I love NPR. I was listening to it last night on the way home and Will Bowen of Christ Church Unity was on talking about his no complaint for 21 days program and the purple bracelets he passes out to help people to remember not to complain. This morning on my way in they were talking to David Allen, the author of “Getting Things Done”. More than productivity David Allen the gist of Allen’s interview for me was perspective.
Allen talked about how important it is to maintain perspective in life. At times we are forced to work with people we don’t want to work with. Our relationships may not go the way we want them to go. Many of the parameters for our life are set for us so it is up to us to decide what to do with what we have. He made the point that many human beings in the most dire of circumstances still maintain a hopefully, happy perspective – it is the thing we have control over and the thing we can change. As we improve our perspective guess what, our lives improve. Call it Kharma or call it positive energy whatever. Positive people tend to have positive lives. (I don’t count myself as a positive person generally).
A concrete example of someone in dire circumstances who has inspired people the world over is Randy Pausch. He is a computer science professor at Carnegie Mellon. They have a
last lecture’ series. The point of which is for faculty to give a lecture as if it is their last. Unfortunately, Randy’s last lecture really is his last. He is retiring because he has pancreatic cancer.
He recently gave his last lecture. You can watch it on Google Video here. The reach of Randy’s optimism is amazing. I know that millions of people have watched the lecture online, but I was really surprised to read about him in a local newspaper. Randy’s positive perspective obviously has an impact and I think makes the world a better place.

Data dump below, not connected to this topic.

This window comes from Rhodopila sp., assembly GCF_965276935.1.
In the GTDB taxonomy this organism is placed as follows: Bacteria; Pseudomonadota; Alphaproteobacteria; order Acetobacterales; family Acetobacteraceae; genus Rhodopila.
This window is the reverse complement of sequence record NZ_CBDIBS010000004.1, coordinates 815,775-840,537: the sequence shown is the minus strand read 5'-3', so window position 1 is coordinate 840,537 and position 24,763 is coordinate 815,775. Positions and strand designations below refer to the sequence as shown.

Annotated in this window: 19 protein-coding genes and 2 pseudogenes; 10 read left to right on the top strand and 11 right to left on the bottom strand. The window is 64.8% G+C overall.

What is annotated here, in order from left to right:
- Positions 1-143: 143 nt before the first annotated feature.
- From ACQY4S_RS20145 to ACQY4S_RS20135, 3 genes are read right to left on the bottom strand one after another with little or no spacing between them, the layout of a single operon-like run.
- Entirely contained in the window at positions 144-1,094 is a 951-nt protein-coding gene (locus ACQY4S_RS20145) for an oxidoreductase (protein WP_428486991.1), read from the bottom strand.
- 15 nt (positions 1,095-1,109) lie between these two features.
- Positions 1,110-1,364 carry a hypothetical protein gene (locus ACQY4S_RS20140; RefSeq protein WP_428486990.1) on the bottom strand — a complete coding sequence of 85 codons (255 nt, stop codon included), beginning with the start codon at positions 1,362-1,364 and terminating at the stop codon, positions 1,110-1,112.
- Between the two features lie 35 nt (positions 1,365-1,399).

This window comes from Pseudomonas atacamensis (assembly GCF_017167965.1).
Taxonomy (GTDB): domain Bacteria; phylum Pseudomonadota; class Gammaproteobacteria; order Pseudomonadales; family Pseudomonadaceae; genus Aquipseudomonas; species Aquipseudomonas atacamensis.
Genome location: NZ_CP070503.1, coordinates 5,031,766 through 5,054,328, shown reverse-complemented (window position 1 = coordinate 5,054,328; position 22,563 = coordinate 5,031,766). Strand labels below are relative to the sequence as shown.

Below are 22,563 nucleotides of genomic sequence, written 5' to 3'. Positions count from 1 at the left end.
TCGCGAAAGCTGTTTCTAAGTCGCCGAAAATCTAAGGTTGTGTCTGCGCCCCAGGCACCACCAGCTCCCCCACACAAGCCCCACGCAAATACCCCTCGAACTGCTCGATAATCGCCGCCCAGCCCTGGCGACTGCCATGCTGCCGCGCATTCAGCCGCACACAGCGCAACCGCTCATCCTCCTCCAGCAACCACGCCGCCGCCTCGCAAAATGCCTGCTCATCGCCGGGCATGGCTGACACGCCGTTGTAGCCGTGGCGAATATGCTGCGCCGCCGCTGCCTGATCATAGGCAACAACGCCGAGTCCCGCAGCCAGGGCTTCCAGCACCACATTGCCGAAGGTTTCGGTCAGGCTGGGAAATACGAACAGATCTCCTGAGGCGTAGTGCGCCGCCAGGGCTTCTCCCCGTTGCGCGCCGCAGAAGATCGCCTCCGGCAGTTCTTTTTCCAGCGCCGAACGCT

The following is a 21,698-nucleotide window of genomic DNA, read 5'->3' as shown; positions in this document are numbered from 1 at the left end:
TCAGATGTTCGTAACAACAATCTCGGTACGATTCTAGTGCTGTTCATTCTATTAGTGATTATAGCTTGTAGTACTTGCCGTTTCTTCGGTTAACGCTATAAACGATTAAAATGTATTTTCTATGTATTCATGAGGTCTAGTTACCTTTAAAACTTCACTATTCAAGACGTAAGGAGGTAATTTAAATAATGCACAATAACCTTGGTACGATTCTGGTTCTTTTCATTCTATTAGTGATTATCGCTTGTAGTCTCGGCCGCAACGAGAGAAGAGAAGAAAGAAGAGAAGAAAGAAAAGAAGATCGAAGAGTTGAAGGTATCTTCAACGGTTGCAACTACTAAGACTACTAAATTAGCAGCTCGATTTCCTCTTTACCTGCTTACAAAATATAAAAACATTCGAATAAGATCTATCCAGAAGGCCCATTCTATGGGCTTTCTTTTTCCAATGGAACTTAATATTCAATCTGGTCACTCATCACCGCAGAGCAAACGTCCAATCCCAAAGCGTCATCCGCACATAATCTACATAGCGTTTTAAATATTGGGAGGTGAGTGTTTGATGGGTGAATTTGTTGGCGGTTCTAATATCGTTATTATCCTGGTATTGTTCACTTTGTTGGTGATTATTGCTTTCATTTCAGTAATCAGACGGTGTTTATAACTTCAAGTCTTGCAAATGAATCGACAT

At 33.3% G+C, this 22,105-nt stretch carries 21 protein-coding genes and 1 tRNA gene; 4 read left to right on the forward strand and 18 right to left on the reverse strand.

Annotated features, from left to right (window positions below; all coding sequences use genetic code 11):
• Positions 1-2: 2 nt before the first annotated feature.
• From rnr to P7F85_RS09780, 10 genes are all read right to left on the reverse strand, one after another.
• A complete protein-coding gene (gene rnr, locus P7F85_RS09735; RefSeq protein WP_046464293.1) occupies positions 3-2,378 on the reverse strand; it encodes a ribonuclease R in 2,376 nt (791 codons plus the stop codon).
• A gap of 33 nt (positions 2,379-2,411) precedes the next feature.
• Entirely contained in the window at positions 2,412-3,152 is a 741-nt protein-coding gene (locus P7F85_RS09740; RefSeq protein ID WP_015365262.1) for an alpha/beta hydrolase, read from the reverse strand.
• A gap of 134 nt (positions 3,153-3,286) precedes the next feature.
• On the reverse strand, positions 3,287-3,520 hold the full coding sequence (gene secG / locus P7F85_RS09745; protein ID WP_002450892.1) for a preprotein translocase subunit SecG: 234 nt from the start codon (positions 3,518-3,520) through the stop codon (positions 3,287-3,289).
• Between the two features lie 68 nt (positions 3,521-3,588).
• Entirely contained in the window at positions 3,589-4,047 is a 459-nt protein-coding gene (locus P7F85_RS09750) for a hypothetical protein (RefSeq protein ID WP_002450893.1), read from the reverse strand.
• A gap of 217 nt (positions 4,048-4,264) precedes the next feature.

You can find plenty of contrasts, watch the news, read the latest gossip on the internet, there are plenty of people in the world who have no shortage of resources – money, friends etc, but who still find little joy in life. In spite of their great success their perspective leaves them in a negative state. Which is why I started out talking about purple bracelets. Many of the participants in the purple bracelet story started out by … complaining. “How can you go 21 days without complaining,” and “it can’t be healthy to keep all of that in.” The interviewee pointed out that the point of the exercise isn’t to bottle up anger it is to change perspective. It is easy to complain that someone did something to you or that you can’t get along with that person. It is much harder to change your perspective and learn to work within the parameters that are part of your life, but he also said that generally people don’t like to be around those who complain. The experience is negative for hte listener and will others will turn away from that. In contrast, we enjoy being around those who are positive. I remember in college I had a buddy that always had dates even though he was not especially remarkable in looks, money, brains etc. His greatest asset was his ability to be positive in any situation and that served him well.
I won’t be getting a purple bracelet for myself or anyone I know. Bowen mentioned that it is common for individuals to buy the bracelet for people they know to get their friends to stop complaining, only to find out that they are the big complainer. I don’t really need to find out what I already know that I need to stop complaining and be more positive.